Is Vaping really Harmless?


Paige Schneider, Staff Reporter

 Many people believe that e-cigarettes are harmless, even if they do still contain nicotine. Their flavored cartridges attract not only the target market but many underaged teens. The USB-looking devices have shown no damage to their users, that is until now.

   Dylan Nelson was admitted to the ICU this July with difficulty breathing. By the time he got to the hospital, he could no longer speak and his blood oxygen level was only 10% (normal being from 90%-100%). He had to be put into a medically induced coma. This isn’t the only occurrence, either. The Wisconsin Department of Health Services has confirmed 15 cases of patients being admitted to local hospitals with severe lung injury, much like Dylan.

   Dr. Humberto Choi, a critical care specialist at a Cleveland Clinic, who has treated 2 of these patients recently says, “We go through the process of eliminating infections and other things that could be causing inflammation in the lungs. By elimination, it comes down to a history of vaping.” The only factor that the variety of patients have in common is a history of vaping. They have all reported having either vaped nicotine, marijuana or both recently. According to doctors, these patients are otherwise healthy teenagers or young adults. They usually come into the hospital with the symptoms of a bad respiratory infection, which includes shortness of breath, chest pain, fatigue, and coughing. The patients’ symptoms rapidly worsened and many had to be put on respirators. Some of the patients even had to be admitted to the ICU. Three have already died from their symptoms.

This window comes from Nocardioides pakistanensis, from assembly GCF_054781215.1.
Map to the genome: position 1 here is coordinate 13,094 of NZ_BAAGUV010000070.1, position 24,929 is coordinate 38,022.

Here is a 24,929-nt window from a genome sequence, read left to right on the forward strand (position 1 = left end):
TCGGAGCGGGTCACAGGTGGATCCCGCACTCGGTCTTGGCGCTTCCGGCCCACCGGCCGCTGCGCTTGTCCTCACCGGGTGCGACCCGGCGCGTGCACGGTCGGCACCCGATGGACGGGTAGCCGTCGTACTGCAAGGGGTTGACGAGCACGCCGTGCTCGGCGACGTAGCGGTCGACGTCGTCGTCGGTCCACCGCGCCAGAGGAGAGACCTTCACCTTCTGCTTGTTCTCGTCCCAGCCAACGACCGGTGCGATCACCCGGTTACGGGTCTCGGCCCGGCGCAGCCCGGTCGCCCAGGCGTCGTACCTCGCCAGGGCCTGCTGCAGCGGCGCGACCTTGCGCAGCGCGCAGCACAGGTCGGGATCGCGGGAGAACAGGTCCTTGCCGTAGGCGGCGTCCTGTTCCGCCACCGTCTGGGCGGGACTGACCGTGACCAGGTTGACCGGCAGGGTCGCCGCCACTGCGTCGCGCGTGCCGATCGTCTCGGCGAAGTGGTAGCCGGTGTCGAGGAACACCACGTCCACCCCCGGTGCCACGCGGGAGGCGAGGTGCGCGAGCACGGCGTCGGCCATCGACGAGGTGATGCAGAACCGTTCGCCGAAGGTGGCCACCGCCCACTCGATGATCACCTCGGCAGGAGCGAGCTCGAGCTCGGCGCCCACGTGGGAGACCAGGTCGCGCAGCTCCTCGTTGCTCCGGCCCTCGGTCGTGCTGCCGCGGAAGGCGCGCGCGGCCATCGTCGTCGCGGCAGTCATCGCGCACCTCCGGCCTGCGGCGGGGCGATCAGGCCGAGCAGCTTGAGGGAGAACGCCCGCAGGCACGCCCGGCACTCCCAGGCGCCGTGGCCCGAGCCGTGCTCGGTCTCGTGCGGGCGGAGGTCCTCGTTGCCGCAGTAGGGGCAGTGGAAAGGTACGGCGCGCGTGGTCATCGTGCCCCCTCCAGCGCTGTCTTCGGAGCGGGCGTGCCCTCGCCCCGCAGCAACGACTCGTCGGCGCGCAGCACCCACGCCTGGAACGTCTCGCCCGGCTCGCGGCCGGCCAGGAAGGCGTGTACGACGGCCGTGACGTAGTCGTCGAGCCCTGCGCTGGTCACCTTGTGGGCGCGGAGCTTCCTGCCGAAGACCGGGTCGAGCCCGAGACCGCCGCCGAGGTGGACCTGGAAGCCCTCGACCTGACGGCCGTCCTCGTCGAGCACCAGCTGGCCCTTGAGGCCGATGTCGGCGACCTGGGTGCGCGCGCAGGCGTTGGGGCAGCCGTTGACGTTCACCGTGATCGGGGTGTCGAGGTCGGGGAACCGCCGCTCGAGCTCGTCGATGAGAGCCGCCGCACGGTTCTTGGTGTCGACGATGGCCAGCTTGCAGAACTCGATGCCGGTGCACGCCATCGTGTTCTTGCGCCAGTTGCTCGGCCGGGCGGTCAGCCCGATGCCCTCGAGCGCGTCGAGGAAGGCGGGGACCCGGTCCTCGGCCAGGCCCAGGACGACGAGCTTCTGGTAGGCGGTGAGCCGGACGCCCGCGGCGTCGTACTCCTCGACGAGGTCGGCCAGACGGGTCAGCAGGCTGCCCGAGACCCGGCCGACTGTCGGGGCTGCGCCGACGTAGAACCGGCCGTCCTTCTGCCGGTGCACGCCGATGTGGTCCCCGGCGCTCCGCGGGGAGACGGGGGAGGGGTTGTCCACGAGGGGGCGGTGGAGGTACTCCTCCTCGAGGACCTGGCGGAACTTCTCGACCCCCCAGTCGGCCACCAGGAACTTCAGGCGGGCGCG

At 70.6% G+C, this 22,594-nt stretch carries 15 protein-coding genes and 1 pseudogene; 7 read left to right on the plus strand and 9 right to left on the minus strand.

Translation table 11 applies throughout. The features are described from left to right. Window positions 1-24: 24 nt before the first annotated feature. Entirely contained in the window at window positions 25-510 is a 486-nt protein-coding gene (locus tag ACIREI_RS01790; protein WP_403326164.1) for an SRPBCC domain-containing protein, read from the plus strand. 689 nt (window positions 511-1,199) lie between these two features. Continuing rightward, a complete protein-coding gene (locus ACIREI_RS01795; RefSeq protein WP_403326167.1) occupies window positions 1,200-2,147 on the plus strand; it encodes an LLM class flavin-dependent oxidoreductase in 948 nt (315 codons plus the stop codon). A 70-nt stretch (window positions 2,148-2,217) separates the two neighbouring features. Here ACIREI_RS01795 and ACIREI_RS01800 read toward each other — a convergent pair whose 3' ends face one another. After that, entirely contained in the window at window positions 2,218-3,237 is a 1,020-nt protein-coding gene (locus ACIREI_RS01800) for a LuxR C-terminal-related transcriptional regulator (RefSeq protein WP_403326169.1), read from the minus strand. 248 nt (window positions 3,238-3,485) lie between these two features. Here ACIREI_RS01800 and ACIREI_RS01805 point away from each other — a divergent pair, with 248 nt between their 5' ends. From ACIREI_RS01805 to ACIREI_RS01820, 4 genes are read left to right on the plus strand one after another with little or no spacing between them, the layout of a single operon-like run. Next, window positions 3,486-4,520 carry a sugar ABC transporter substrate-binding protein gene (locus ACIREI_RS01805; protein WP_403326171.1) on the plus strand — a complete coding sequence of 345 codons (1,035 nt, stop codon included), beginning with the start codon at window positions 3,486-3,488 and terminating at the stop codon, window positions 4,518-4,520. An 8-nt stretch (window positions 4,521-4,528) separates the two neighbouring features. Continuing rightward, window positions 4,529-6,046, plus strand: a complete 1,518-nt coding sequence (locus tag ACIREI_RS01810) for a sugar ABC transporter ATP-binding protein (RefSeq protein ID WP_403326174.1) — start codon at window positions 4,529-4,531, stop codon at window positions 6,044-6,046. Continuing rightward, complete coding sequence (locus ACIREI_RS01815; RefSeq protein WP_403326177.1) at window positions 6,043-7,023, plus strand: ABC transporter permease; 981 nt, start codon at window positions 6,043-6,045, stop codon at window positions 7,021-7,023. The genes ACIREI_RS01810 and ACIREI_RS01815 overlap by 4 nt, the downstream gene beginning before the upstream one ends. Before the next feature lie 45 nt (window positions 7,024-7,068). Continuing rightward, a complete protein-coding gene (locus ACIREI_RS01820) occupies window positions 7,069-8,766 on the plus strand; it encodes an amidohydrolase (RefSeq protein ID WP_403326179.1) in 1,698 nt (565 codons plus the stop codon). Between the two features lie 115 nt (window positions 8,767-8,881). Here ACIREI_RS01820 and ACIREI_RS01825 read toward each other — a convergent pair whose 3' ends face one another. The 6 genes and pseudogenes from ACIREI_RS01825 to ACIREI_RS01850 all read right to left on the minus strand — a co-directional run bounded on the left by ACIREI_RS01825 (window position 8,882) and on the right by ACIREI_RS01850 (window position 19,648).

These cases aren’t only confined to Wisconsin – there have been 4 reported cases in Minnesota and 6 in Illinois. The CDC (disease control and prevention) posted a statement saying they are investigating “94 possible cases of severe lung illnesses associated with vaping” in 14 states. The CDC sent a few vaping cartridges to the FDA for testing to try and determine what exactly was the problem, though results still have yet to come in. 

Despite these new developments, we can be sure that e-cigarettes contain nicotine. Nicotine in itself is bad enough. “A lot of underaged people don’t understand that vaping is still just as bad as smoking cigarettes,” adds Andrew Gebara, GHS science teacher. It seems like the effects of the e-cigarette are finally starting to show in the masses. Maybe it’s best to stay away from them until we know just what they’re made of.